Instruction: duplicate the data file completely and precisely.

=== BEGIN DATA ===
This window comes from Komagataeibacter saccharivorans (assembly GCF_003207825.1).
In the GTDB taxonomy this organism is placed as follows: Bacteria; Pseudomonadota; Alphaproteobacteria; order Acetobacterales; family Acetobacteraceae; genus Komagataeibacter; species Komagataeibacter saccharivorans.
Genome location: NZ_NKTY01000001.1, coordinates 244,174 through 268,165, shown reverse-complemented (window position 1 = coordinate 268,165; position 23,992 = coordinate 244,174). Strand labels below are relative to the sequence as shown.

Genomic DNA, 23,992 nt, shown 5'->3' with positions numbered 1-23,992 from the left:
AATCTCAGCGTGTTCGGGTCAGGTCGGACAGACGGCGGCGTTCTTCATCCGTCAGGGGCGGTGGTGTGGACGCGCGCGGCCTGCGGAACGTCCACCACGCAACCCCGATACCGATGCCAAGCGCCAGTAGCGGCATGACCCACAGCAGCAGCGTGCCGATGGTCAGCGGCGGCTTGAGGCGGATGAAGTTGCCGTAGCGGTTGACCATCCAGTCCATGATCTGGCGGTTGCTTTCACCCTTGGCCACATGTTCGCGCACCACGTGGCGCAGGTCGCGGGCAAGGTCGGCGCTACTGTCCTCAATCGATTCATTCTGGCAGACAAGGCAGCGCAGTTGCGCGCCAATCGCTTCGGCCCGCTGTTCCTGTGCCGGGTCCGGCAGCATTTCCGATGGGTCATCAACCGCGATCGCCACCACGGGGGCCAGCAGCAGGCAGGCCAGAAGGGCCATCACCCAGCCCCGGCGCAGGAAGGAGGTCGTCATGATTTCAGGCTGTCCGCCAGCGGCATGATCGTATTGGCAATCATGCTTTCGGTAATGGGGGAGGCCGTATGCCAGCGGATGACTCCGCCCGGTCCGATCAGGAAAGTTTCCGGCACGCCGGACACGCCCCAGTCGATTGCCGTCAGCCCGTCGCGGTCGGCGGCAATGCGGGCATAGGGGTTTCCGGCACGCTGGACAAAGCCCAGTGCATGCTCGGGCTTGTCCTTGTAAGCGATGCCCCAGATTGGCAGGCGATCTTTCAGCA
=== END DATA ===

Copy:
This window comes from Komagataeibacter saccharivorans (assembly GCF_003207825.1).
In the GTDB taxonomy this organism is placed as follows: Bacteria; Pseudomonadota; Alphaproteobacteria; order Acetobacterales; family Acetobacteraceae; genus Komagataeibacter; species Komagataeibacter saccharivorans.
Genome location: NZ_NKTY01000001.1, coordinates 244,174 through 268,165, shown reverse-complemented (window position 1 = coordinate 268,165; position 23,992 = coordinate 244,174). Strand labels below are relative to the sequence as shown.

Genomic DNA, 23,992 nt, shown 5'->3' with positions numbered 1-23,992 from the left:
AATCTCAGCGTGTTCGGGTCAGGTCGGACAGACGGCGGCGTTCTTCATCCGTCAGGGGCGGTGGTGTGGACGCGCGCGGCCTGCGGAACGTCCACCACGCAACCCCGATACCGATGCCAAGCGCCAGTAGCGGCATGACCCACAGCAGCAGCGTGCCGATGGTCAGCGGCGGCTTGAGGCGGATGAAGTTGCCGTAGCGGTTGACCATCCAGTCCATGATCTGGCGGTTGCTTTCACCCTTGGCCACATGTTCGCGCACCACGTGGCGCAGGTCGCGGGCAAGGTCGGCGCTACTGTCCTCAATCGATTCATTCTGGCAGACAAGGCAGCGCAGTTGCGCGCCAATCGCTTCGGCCCGCTGTTCCTGTGCCGGGTCCGGCAGCATTTCCGATGGGTCATCAACCGCGATCGCCACCACGGGGGCCAGCAGCAGGCAGGCCAGAAGGGCCATCACCCAGCCCCGGCGCAGGAAGGAGGTCGTCATGATTTCAGGCTGTCCGCCAGCGGCATGATCGTATTGGCAATCATGCTTTCGGTAATGGGGGAGGCCGTATGCCAGCGGATGACTCCGCCCGGTCCGATCAGGAAAGTTTCCGGCACGCCGGACACGCCCCAGTCGATTGCCGTCAGCCCGTCGCGGTCGGCGGCAATGCGGGCATAGGGGTTTCCGGCACGCTGGACAAAGCCCAGTGCATGCTCGGGCTTGTCCTTGTAAGCGATGCCCCAGATTGGCAGGCGATCTTTCAGCA